In my opinion, the decision and order of January 21 meets the requirement of being ‘ such that a proper determination of the questions of law raised by petitioners' contentions' can be made. As the Supreme Court observed in Kelley v. Everglades Drainage District, 319 U.S. 415, 422, 63 S.Ct. 1141, 1145, 87 L.Ed. 1485 (1943):

         ‘ Nor do we intimate that findings must be made on all of the enumerated matters or need be made on no others; the nature of the evidentiary findings sufficient and appropriate to support the court's decision as to fairness or unfairness is for the trial court to determine in the first instance in the light of the circumstances of the particular case. We hold only that there must be findings, stated either in the court's opinion or separately, which are sufficient to indicate the factual basis for the ultimate conclusion.’

Atwood v. Fidelity and Deposit Company of Maryland, 379 F.2d 498, 500 (7th Cir. 1967); Oedekerk v. Muncie Gear Works, Inc., 179 F.2d 821, 823 (7th Cir. 1950).


          The plaintiffs also ask:

         ‘ * * * that Decision and Order of January 21, 1970 be vacated for the reason that the jurisdictional amount of 10,000.00 exclusive of costs and interest has not been established by this Court in its Order for dismissal of the Amended Complaint.’

         The court's January 21 ruling with respect to jurisdictional amount correctly states the law with respect to this issue:

         ‘ [I]t is the amount claimed in good faith by the plaintiffs which determines whether the jurisdictional amount is met, even though the amount actually recovered is less.’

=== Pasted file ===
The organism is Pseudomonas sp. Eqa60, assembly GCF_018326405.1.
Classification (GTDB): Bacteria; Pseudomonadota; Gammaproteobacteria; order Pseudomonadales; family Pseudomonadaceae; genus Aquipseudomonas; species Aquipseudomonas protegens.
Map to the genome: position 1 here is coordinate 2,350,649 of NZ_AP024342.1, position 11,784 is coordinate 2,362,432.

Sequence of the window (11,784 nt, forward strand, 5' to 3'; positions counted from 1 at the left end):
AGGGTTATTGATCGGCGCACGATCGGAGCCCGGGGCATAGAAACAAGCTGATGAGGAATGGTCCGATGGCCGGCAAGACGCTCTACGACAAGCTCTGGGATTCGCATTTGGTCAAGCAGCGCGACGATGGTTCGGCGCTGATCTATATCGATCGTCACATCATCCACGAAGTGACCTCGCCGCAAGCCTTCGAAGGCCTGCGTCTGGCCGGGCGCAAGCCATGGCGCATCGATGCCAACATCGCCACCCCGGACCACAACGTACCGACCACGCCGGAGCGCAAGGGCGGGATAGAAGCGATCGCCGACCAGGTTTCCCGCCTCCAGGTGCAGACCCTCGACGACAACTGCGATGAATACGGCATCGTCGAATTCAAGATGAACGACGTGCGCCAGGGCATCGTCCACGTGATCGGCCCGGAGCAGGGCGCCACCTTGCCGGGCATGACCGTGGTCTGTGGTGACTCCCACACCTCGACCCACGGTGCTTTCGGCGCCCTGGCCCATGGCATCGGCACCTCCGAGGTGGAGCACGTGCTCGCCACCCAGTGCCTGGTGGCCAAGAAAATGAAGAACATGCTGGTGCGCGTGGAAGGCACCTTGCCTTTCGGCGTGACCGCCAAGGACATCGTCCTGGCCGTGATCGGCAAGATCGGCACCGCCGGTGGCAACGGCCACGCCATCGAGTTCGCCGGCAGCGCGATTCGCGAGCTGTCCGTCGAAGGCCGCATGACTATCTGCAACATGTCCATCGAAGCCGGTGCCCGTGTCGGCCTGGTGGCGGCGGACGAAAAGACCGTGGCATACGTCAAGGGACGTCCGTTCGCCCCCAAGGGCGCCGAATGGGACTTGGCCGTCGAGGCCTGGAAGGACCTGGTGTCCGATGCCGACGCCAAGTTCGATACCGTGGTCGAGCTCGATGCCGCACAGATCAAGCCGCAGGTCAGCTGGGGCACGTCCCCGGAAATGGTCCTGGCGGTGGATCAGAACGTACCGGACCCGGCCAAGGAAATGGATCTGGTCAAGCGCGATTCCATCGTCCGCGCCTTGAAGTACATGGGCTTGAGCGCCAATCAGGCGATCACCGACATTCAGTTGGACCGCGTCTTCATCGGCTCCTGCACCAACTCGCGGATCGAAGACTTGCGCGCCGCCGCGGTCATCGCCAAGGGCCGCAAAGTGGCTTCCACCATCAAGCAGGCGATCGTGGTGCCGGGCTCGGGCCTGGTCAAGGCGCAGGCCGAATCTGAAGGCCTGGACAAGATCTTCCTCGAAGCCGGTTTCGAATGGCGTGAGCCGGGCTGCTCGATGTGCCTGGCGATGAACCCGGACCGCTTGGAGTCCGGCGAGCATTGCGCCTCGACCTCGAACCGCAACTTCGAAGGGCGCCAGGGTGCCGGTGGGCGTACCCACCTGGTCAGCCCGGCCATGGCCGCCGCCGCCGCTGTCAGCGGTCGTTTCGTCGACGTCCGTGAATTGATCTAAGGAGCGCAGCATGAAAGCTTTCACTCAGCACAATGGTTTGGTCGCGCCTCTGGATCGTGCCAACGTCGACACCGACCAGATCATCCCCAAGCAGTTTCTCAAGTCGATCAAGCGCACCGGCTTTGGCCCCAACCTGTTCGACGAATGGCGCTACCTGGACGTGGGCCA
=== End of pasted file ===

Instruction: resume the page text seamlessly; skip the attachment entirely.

The plaintiffs also urge that they have new evidence with respect to the Illinois district court's jurisdiction in the previous proceedings in this case. Since it is not apparent how such new facts could be relevant to the issue of whether their claim for damages was made in good faith, I must disregard their urgings on this point. The plaintiffs have not alleged such new facts or averred that they were unable to find them with due diligence previously.

         The plaintiffs argue that the court failed to consider the effect in the Illinois proceedings of their attorney's alleged misconduct and incompetence there. An examination of the transcripts of December 15 and 16, 1966 and other materials with respect to the proceedings in Illinois does not support the plaintiffs' charges. The court of appeals found no reversible error in such proceedings.

         The plaintiffs contend that in granting the defendants' motions to strike in the January 21 opinion, the court applied the wrong standard of law. Since the court did not grant the defendants' motions to strike at any time, there is no merit to this claim.

          Finally, the plaintiffs urge that the opinion of January 21 unconstitutionally deprives them of their right to a jury trial. The plaintiffs are not deprived of a jury trial when as a matter of law they have no triable issues. See, generally, cases cited in 6 Moore's Federal Practice ¶ 56.06, pp. 2075-2080.

         The court has reviewd the other alleged errors and finds them to be without merit. It follows that the motions of the plaintiffs must be denied.

         Now, therefore, it is ordered that plaintiffs' motions filed in this action on February 2, 1970 be and are hereby denied.

Summaries of

Butterman v. Walston & Co., Inc.

United States District Court, E. D. Wisconsin
May 15, 1970
50 F.R.D. 189 (E.D. Wis. 1970)
Case details for

Butterman v. Walston & Co., Inc.

Case Details

Full title:Walter BUTTERMAN and Emmy S. Butterman, Plaintiffs, v. WALSTON & CO.…

Court:United States District Court, E. D. Wisconsin

Date published: May 15, 1970


50 F.R.D. 189 (E.D. Wis. 1970)